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MojoBob

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MojoBob last won the day on September 11 2013

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  1. Quite some time ago, I designed a 1:100 scale model of the Soviet T27 tankette (based on the Carden-Loyd Mk.VI) and uploaded it to Shapeways. Unfortunately, Shapeways 3d printing is still pretty expensive, so though I did get a sample printed, I never went ahead with the numbers that would be required for these little cockroaches. Of course, now that I have a resin printer of my own, all that has changed. I've printed 21 of them so far, which is enough for between four and seven platoons, depending on how much I want to pay for them in Battlegroup: Barbarossa (it's 25 points for a
  2. I think it would depend on the resin. The eSun water-washable resin I've been using is much less volatile than the spirit-based stuff, and is unlikely to degrade the adhesive on a good quality clear tape, in the short term at least. Before I got any spare FEP I relied on a packing-tape patch for several weeks; when I swapped out the FEP at the end of that time the patch was as firmly in place as ever. I wouldn't want to rely on it except as an emergency measure, but for this resin at least it seems to work okay. Addendum: I should note that I only had a pin-prick hole t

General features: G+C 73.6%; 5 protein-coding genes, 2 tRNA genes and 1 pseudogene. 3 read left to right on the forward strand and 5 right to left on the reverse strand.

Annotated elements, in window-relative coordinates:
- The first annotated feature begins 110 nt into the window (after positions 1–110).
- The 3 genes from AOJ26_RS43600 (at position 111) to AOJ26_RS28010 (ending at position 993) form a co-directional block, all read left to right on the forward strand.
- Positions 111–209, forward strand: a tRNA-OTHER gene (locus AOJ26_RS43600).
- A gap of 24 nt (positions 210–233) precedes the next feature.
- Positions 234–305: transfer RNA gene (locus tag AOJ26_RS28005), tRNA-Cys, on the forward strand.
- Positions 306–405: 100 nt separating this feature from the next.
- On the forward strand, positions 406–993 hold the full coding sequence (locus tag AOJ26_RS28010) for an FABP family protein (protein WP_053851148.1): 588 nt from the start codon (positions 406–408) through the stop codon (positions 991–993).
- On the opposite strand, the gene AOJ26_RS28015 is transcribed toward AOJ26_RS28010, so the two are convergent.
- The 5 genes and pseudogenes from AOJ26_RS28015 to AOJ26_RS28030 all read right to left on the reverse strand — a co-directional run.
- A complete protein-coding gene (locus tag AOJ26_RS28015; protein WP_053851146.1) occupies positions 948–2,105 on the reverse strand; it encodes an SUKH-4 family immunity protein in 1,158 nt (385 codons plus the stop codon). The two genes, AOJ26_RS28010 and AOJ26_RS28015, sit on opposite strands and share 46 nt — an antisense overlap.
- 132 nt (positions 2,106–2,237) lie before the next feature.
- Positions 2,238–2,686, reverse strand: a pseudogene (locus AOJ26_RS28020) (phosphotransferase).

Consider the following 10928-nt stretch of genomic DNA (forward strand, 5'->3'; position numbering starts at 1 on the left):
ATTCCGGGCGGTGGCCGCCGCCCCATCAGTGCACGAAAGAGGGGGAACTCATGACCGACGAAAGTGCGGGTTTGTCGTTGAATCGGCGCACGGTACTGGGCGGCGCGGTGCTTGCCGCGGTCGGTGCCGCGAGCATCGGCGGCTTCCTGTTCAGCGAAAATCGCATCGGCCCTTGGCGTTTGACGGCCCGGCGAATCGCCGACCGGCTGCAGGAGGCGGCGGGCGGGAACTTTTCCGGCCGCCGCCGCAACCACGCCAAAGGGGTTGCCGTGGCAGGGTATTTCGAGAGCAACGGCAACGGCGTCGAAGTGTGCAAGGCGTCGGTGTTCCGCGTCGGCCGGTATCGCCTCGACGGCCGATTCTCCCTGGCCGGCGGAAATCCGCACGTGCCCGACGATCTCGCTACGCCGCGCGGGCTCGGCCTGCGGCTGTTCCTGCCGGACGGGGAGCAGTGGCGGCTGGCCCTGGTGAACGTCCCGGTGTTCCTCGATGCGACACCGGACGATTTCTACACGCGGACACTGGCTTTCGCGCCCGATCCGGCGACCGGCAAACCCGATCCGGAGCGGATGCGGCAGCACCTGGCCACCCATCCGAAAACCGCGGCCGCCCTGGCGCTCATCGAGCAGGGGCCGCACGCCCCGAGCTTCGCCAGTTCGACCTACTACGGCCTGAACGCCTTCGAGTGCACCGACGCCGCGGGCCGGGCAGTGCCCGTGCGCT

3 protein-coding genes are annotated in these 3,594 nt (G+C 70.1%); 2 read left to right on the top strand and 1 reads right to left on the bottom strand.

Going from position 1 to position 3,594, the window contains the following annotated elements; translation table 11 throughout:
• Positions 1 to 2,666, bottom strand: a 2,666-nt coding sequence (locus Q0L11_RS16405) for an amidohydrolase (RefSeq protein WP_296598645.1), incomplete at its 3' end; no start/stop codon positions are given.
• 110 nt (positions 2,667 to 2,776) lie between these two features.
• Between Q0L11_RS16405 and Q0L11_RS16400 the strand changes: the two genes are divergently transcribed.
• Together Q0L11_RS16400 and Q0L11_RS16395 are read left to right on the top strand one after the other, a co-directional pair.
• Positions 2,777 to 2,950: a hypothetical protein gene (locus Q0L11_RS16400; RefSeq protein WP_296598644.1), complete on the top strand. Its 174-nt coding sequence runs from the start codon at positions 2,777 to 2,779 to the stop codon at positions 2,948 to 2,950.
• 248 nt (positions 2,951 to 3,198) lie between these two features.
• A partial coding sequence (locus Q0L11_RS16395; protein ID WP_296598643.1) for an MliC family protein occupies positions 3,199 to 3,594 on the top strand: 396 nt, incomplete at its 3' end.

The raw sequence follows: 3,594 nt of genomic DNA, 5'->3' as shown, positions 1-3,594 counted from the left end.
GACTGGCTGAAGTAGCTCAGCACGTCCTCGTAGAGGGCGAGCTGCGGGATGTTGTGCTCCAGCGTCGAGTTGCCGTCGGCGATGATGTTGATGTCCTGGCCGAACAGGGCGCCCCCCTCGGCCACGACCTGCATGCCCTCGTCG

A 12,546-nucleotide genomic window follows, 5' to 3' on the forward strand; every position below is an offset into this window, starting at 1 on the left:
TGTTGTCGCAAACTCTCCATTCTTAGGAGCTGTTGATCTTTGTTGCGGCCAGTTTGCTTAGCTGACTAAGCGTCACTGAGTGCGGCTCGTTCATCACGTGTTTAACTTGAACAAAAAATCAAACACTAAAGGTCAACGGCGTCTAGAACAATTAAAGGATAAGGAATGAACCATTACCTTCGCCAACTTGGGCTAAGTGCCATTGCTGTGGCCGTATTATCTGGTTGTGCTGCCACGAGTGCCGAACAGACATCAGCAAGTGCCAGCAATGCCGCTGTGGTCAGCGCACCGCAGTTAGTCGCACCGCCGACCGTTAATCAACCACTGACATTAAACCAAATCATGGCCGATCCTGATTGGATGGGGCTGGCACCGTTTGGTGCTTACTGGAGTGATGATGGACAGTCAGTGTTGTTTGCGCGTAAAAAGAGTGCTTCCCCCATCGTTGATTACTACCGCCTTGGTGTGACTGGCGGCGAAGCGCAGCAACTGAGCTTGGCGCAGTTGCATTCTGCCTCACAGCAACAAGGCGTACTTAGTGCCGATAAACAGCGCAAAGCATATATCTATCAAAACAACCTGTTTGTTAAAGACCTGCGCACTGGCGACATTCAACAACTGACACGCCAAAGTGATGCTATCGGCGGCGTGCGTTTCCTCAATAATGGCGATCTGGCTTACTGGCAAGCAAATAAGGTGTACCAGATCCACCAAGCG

3. Compare with this one, in exactly the same resin, that I blow-dried with my airbrush before curing. You could use canned compressed air I guess, if you don't have access to an airbrush; I have no idea what those cost as I've never used it for anything.
  4. 1:100 (15mm) WWII Soviet BT-7 fast tank. This is printed in a Frankenstein mixture of resins: the very last drops of transparent red left in the vat, the last dregs of some opaque tan resin, and some transparent green to take the vat level up to a safe depth. They're all the same type of water-washable resin though, and all from eSun, so they're perfectly intermixable. The only issue is that the inert fillers in the opaque resin mean that you have to be very diligent about washing the print, and it's a good idea to blow off any water with compressed air before curing —
  5. Well, now I know what happens when resin in the vat gets too low. It could have been a lot worse; this time I just lost a bit of the front-right trackguard. I guess there was still enough of a puddle elsewhere on the FEP to complete the other side. The model is still usable as a wargaming piece. I'll just call it battle damage. :)
  6. I've finished painting the BT-42 in its 1943 three-colour scheme.
  7. If you want very clear, transparent results, then acrylic inks are good, and you need very little ink to tint quite a lot of epoxy. I've used both spirit-based inks and regular acrylic inks, and both seem to work equally well. If you want a murkier result, then the opaque earth pigments will do the trick; again, you need surprisingly little paint to colour a mass of epoxy. If you want very murky, then mixing a small amount of talc into the coloured epoxy does the job, but be warned that the tipping point between translucent-but-murky and a-solid-block-of-coloured-epoxy